Commentary by Joe Biddle: Vanderbiltís worst nightmare
By Joe Biddle, Columnist
The deeper one digs in the four ex-Vanderbilt football players alleged rape of a 21-year-old co-ed, the more heinous it becomes.
The now ex-Vanderbilt football players were Vanderbilt football players and students when they took a life-changing course. The decisions they allegedly made will follow them the rest of their days.
The real victim is the 21-year-old Vanderbilt co-ed who allegedly was unconscious when the four alleged rapists turned her into an unknowing victim.
If it goes to trial, it will arguably be the most covered crime in Vanderbilt’s history. We’re talking five charges each of aggravated rape and two charges each of aggravated sexual battery.
The four alleged rapists are 20-year-old transfer Brandon Vandenburg, who was held on $350,000 bail earlier this week. Others were 19 years old redshirt freshmen on the football team. Ensworth graduate Cory Batey’s bail was set at $275,000, while Brandon Banks’ bail was $250,000. JaBorian “Tip’’ McKenzie’s bail was $50,000. By Monday night only Vandenburg had not made bail. An arraignment is set for August 21.
Former U.S. Attorney for Middle Tennessee Ed Yarbrough is not representing any of the accused. He has tried hundreds of cases in his illustrious 40-year career, including some of the highest profile cases in the state.
Yarbrough said that in a situation like this, the four alleged rapists would normally be tried together. That is, unless one or more of them roll over and point fingers at others.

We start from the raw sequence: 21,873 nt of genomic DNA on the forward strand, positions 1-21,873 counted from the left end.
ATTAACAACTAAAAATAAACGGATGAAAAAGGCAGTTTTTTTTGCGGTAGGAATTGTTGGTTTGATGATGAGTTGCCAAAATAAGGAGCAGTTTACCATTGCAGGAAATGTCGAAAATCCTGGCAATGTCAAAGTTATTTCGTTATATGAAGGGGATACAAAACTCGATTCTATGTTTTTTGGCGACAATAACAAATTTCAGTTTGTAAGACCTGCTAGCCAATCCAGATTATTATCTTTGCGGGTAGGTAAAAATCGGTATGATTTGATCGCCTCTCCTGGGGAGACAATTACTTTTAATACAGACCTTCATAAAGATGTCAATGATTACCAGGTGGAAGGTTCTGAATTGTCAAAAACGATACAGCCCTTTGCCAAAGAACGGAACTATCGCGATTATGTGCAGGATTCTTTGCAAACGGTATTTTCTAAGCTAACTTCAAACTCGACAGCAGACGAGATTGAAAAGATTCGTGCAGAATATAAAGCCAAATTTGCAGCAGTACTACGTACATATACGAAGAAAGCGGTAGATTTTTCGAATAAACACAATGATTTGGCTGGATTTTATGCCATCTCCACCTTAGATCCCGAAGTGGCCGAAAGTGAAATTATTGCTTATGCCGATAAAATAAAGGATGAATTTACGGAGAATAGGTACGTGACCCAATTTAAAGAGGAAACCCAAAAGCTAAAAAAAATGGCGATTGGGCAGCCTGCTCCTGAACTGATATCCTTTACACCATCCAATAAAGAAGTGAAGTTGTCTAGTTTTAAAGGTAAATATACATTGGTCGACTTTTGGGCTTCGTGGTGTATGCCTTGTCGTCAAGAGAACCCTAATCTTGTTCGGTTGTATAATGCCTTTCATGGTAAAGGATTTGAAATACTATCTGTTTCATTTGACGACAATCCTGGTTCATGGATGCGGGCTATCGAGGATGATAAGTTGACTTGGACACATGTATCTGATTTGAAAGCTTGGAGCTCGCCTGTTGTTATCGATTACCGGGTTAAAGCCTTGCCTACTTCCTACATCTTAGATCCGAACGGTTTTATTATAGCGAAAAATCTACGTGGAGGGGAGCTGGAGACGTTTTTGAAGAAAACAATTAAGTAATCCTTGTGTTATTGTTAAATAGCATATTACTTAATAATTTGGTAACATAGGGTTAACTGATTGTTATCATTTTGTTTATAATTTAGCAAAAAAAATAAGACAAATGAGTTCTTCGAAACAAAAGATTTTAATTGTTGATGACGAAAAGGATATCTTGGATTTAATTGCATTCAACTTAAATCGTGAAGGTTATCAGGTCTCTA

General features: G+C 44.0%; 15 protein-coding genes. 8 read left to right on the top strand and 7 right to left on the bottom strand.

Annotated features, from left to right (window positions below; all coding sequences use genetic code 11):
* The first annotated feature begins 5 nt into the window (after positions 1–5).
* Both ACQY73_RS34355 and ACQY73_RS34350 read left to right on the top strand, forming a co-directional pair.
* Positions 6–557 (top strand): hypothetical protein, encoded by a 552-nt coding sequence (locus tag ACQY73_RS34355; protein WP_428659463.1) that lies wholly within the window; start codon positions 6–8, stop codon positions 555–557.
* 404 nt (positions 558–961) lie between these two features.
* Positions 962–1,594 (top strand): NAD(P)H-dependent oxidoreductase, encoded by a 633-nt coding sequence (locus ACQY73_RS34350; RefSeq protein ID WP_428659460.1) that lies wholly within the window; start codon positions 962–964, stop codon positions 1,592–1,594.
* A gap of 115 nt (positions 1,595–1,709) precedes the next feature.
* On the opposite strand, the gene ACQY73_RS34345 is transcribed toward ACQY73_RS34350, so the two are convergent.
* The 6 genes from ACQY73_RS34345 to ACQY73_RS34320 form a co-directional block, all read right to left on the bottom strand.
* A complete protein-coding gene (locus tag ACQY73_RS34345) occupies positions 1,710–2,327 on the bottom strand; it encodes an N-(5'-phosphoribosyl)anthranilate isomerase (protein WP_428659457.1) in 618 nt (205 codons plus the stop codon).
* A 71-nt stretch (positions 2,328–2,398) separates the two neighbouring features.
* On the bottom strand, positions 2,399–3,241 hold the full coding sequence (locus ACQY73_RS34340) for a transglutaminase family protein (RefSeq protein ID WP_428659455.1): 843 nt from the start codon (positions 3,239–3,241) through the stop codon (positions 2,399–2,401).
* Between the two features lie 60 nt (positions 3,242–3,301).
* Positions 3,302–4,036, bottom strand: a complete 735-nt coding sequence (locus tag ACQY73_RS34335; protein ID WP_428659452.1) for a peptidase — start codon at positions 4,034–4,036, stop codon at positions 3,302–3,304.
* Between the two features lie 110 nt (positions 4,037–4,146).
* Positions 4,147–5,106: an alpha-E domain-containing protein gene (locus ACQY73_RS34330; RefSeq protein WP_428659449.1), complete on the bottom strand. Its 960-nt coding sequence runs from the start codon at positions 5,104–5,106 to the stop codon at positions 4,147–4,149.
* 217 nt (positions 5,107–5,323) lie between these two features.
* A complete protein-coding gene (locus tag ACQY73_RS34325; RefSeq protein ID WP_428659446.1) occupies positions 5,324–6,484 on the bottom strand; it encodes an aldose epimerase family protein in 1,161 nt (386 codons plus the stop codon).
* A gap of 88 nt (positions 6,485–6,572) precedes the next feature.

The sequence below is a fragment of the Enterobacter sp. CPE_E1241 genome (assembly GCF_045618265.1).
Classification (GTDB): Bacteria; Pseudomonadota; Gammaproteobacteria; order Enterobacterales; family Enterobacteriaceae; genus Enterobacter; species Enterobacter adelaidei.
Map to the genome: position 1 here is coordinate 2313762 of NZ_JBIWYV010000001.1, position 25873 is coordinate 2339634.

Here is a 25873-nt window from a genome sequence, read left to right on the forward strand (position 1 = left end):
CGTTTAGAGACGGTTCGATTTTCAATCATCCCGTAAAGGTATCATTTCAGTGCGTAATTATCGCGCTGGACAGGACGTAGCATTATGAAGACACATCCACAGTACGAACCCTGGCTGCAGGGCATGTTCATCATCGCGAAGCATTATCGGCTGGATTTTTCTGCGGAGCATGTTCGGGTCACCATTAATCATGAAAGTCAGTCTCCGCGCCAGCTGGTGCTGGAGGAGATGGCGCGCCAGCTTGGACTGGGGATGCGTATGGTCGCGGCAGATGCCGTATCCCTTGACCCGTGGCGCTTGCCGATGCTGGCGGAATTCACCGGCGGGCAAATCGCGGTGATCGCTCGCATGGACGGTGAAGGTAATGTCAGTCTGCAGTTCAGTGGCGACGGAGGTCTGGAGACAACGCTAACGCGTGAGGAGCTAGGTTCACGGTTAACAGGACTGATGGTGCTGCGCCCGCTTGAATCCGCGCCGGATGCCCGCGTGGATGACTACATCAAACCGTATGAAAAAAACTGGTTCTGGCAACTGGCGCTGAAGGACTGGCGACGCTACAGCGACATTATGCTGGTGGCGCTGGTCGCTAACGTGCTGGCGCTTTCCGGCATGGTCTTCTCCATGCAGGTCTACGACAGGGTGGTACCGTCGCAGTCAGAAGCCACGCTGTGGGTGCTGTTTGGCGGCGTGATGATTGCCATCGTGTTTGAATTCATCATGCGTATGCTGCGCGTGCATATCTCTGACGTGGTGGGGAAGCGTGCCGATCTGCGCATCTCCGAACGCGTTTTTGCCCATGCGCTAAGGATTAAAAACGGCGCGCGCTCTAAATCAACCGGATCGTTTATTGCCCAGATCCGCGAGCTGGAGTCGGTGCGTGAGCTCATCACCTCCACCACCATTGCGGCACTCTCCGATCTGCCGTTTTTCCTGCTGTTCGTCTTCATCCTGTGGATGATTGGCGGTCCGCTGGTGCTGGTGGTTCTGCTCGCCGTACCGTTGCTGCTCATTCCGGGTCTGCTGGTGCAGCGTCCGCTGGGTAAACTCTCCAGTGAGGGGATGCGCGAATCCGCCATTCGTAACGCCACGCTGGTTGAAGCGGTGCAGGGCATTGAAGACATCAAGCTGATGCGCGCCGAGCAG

“I have to plead ignorant on the facts of the case, but from looking at the bonds amounts, those are pretty big disparities there,’’ Yarbrough said earlier this week.
“I think you could anticipate that there would be some cooperating testimony and probably one or more would make a deal to testify against the more culpable defendants.’’
While they once were teammates, this event could lead to every man fighting to save his skin. It could get ugly on a witness stand.
The victim will likely be compelled to testify, although if she was in an unconscious state as has been reported, I’m not sure just how much she could testify to.
It will play out in the coming months. Even if the four defendants have clean records going in, it doesn’t appear all four will escape incarceration.
Yarbrough admits the case is compelling and complicated.
“It’s one of the more difficult case to defend, and if one or two defendants decide to testify against their buddies, it will be extremely difficult,’’ he predicted.
This type incident is unheard of at Vanderbilt, the only private university in the 14-team SEC. This case will leave a stain no matter how much Vanderbilt coach James Franklin and school administrators spin it in public.
It’s a classic case of the higher you climb the flagpole, the harder the wind blows.
Has Vanderbilt relaxed academic standards to get more football players in school? They don’t have to release that information, but Franklin must be using magic dust to land as many highly ranked recruits.
There have been some solid football coaches before Franklin. None of them ever came close to signing as many highly rated high school recruits as Franklin has.
While Vanderbilt has seen rival schools hit with multiple cases of players committing crimes, it has remained above the fray. The school needs to assess what its mission is. Winning football games and bragging rights is fun, but a price has to be paid.
Sport Columnist Joe Biddle is a four-time sports writer of the year in Tennessee and a 2013 inductee to the Tennessee Sports Writers Association Hall of Fame. He can be reached at email@example.com.
Posted on: 8/14/2013